Homeland Watch: In brief
Interoperability still ranks
- By Alice Lipowicz
- Mar 24, 2006
Achieving interoperability by making first-responder radio systems compatible is a top priority for the Homeland Security Department, said George Foresman, undersecretary for preparedness.
"Secretary [Michael] Chertoff's three top issues are Federal Emergency Management Agency retooling, immigration and border control, and interoperability," Foresman said.
There have been gains in helping fire and police agencies adopt compatible systems, but the greatest hurdles concern oversight and coordination rather than technology, he said.
"Before we even get to the technical issues, we have to address the architectures and governance issues," Foresman said. The solution has to be a joint governmental effort, he said. "Interoperability is not going to be solved by the federal government, but we can facilitate."Winnowing IWN mission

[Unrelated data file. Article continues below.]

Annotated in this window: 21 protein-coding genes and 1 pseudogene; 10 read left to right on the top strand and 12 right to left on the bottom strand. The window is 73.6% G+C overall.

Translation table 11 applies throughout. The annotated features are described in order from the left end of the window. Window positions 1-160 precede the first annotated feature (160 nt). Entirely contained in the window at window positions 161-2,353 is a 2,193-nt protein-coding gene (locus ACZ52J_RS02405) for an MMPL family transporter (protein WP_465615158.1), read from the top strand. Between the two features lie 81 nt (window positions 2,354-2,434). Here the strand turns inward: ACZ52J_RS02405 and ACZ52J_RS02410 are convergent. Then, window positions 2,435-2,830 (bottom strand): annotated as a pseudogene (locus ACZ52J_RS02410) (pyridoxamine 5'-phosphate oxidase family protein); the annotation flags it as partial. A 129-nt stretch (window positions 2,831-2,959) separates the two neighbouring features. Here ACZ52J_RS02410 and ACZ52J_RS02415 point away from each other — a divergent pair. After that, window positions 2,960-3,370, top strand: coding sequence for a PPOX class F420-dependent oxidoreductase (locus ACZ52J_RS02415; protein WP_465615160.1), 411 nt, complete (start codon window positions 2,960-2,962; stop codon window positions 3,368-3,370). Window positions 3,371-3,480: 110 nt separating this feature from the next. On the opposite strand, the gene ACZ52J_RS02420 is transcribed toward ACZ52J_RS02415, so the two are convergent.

One hot topic among executives at the recent FOSE trade show was how the Integrated Wireless Network, the $10 billion federal agent wireless network to be sponsored by the Homeland Security, Justice and Treasury departments, will accommodate the many state and local wireless public safety networks that are springing up.
Whether it's wireless broadband ? in the works for the District of Columbia and its Maryland and Virginia suburbs ? or wireless mesh networks, the question seems to be whether IWN will be a backbone or merely a stop-gap for state and local wireless networks.Hubs make infrastructure list
The Metropolitan Area Ethernet (MAE-East and MAE-West) Internet hub facilities in San Jose, Calif., and suburban Washington are being advanced as part of the nation's critical IT infrastructure, according to Michael Aisenberg, vice chairman of the IT Sector Coordinating Council and head of government relations for VeriSign Inc.
The council is compiling a list of critical IT assets, both physical and logical, to coordinate with the National Infrastructure Protection Plan.
Alice Lipowicz is a staff writer covering government 2.0, homeland security and other IT policies for Federal Computer Week.